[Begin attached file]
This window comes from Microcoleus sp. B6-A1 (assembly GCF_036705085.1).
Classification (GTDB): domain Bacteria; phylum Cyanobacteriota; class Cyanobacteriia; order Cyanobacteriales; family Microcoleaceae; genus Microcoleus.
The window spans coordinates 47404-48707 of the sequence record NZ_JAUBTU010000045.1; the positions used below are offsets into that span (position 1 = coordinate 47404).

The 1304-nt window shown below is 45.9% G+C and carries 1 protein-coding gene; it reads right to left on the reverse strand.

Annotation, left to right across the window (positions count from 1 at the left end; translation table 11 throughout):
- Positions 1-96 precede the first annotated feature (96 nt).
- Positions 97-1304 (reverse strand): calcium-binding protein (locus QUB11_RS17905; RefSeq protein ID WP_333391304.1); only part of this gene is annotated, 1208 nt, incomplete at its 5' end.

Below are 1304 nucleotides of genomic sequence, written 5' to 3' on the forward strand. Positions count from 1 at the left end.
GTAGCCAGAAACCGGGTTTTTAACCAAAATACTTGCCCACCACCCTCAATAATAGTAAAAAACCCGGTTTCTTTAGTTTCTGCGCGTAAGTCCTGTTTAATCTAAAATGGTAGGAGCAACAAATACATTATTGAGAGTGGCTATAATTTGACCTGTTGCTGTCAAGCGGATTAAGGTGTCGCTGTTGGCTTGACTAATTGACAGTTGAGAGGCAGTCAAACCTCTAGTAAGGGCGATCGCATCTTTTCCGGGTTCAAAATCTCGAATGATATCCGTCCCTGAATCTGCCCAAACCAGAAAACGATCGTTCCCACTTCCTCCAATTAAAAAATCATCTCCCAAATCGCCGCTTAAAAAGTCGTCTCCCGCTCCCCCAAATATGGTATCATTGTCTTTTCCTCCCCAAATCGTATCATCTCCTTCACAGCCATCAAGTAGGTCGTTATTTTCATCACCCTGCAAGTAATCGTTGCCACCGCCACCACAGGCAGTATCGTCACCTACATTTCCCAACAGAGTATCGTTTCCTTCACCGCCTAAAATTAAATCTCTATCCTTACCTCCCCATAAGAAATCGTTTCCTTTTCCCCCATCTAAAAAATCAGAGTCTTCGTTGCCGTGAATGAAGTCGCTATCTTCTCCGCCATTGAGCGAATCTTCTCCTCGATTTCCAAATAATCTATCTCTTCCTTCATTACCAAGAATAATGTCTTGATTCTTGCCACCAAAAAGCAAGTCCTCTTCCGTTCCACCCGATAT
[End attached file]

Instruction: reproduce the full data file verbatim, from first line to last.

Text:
This window comes from Microcoleus sp. B6-A1 (assembly GCF_036705085.1).
Classification (GTDB): domain Bacteria; phylum Cyanobacteriota; class Cyanobacteriia; order Cyanobacteriales; family Microcoleaceae; genus Microcoleus.
The window spans coordinates 47404-48707 of the sequence record NZ_JAUBTU010000045.1; the positions used below are offsets into that span (position 1 = coordinate 47404).

The 1304-nt window shown below is 45.9% G+C and carries 1 protein-coding gene; it reads right to left on the reverse strand.

Annotation, left to right across the window (positions count from 1 at the left end; translation table 11 throughout):
- Positions 1-96 precede the first annotated feature (96 nt).
- Positions 97-1304 (reverse strand): calcium-binding protein (locus QUB11_RS17905; RefSeq protein ID WP_333391304.1); only part of this gene is annotated, 1208 nt, incomplete at its 5' end.

Below are 1304 nucleotides of genomic sequence, written 5' to 3' on the forward strand. Positions count from 1 at the left end.
GTAGCCAGAAACCGGGTTTTTAACCAAAATACTTGCCCACCACCCTCAATAATAGTAAAAAACCCGGTTTCTTTAGTTTCTGCGCGTAAGTCCTGTTTAATCTAAAATGGTAGGAGCAACAAATACATTATTGAGAGTGGCTATAATTTGACCTGTTGCTGTCAAGCGGATTAAGGTGTCGCTGTTGGCTTGACTAATTGACAGTTGAGAGGCAGTCAAACCTCTAGTAAGGGCGATCGCATCTTTTCCGGGTTCAAAATCTCGAATGATATCCGTCCCTGAATCTGCCCAAACCAGAAAACGATCGTTCCCACTTCCTCCAATTAAAAAATCATCTCCCAAATCGCCGCTTAAAAAGTCGTCTCCCGCTCCCCCAAATATGGTATCATTGTCTTTTCCTCCCCAAATCGTATCATCTCCTTCACAGCCATCAAGTAGGTCGTTATTTTCATCACCCTGCAAGTAATCGTTGCCACCGCCACCACAGGCAGTATCGTCACCTACATTTCCCAACAGAGTATCGTTTCCTTCACCGCCTAAAATTAAATCTCTATCCTTACCTCCCCATAAGAAATCGTTTCCTTTTCCCCCATCTAAAAAATCAGAGTCTTCGTTGCCGTGAATGAAGTCGCTATCTTCTCCGCCATTGAGCGAATCTTCTCCTCGATTTCCAAATAATCTATCTCTTCCTTCATTACCAAGAATAATGTCTTGATTCTTGCCACCAAAAAGCAAGTCCTCTTCCGTTCCACCCGATAT